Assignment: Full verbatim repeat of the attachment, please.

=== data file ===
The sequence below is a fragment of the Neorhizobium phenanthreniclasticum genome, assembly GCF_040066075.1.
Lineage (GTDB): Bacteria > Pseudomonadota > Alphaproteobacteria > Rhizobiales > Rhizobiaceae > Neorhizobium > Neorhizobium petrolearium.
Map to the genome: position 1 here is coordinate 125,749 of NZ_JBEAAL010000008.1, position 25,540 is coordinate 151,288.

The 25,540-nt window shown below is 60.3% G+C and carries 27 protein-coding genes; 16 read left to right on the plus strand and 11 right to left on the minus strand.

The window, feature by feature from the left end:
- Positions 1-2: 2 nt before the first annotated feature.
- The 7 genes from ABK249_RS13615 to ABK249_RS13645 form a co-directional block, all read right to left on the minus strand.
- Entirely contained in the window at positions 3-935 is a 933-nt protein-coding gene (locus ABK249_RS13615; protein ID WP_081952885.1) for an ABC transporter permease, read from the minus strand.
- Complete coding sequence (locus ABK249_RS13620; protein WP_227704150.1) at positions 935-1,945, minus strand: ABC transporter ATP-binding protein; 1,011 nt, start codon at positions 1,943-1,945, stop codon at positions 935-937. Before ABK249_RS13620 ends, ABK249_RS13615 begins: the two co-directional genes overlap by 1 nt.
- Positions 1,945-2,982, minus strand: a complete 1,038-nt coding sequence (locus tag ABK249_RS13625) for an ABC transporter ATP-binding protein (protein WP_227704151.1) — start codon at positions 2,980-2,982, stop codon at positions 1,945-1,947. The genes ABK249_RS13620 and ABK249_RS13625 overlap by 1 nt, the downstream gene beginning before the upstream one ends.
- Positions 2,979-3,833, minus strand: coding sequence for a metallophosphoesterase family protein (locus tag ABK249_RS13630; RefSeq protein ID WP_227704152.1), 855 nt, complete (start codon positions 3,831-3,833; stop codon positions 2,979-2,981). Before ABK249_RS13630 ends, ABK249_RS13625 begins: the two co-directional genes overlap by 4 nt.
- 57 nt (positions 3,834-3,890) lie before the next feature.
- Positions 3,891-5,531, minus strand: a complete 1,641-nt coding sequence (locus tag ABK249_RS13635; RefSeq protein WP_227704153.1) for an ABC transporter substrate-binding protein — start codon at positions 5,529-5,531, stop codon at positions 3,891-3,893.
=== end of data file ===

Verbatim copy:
The sequence below is a fragment of the Neorhizobium phenanthreniclasticum genome, assembly GCF_040066075.1.
Lineage (GTDB): Bacteria > Pseudomonadota > Alphaproteobacteria > Rhizobiales > Rhizobiaceae > Neorhizobium > Neorhizobium petrolearium.
Map to the genome: position 1 here is coordinate 125,749 of NZ_JBEAAL010000008.1, position 25,540 is coordinate 151,288.

The 25,540-nt window shown below is 60.3% G+C and carries 27 protein-coding genes; 16 read left to right on the plus strand and 11 right to left on the minus strand.

The window, feature by feature from the left end:
- Positions 1-2: 2 nt before the first annotated feature.
- The 7 genes from ABK249_RS13615 to ABK249_RS13645 form a co-directional block, all read right to left on the minus strand.
- Entirely contained in the window at positions 3-935 is a 933-nt protein-coding gene (locus ABK249_RS13615; protein ID WP_081952885.1) for an ABC transporter permease, read from the minus strand.
- Complete coding sequence (locus ABK249_RS13620; protein WP_227704150.1) at positions 935-1,945, minus strand: ABC transporter ATP-binding protein; 1,011 nt, start codon at positions 1,943-1,945, stop codon at positions 935-937. Before ABK249_RS13620 ends, ABK249_RS13615 begins: the two co-directional genes overlap by 1 nt.
- Positions 1,945-2,982, minus strand: a complete 1,038-nt coding sequence (locus tag ABK249_RS13625) for an ABC transporter ATP-binding protein (protein WP_227704151.1) — start codon at positions 2,980-2,982, stop codon at positions 1,945-1,947. The genes ABK249_RS13620 and ABK249_RS13625 overlap by 1 nt, the downstream gene beginning before the upstream one ends.
- Positions 2,979-3,833, minus strand: coding sequence for a metallophosphoesterase family protein (locus tag ABK249_RS13630; RefSeq protein ID WP_227704152.1), 855 nt, complete (start codon positions 3,831-3,833; stop codon positions 2,979-2,981). Before ABK249_RS13630 ends, ABK249_RS13625 begins: the two co-directional genes overlap by 4 nt.
- 57 nt (positions 3,834-3,890) lie before the next feature.
- Positions 3,891-5,531, minus strand: a complete 1,641-nt coding sequence (locus tag ABK249_RS13635; RefSeq protein WP_227704153.1) for an ABC transporter substrate-binding protein — start codon at positions 5,529-5,531, stop codon at positions 3,891-3,893.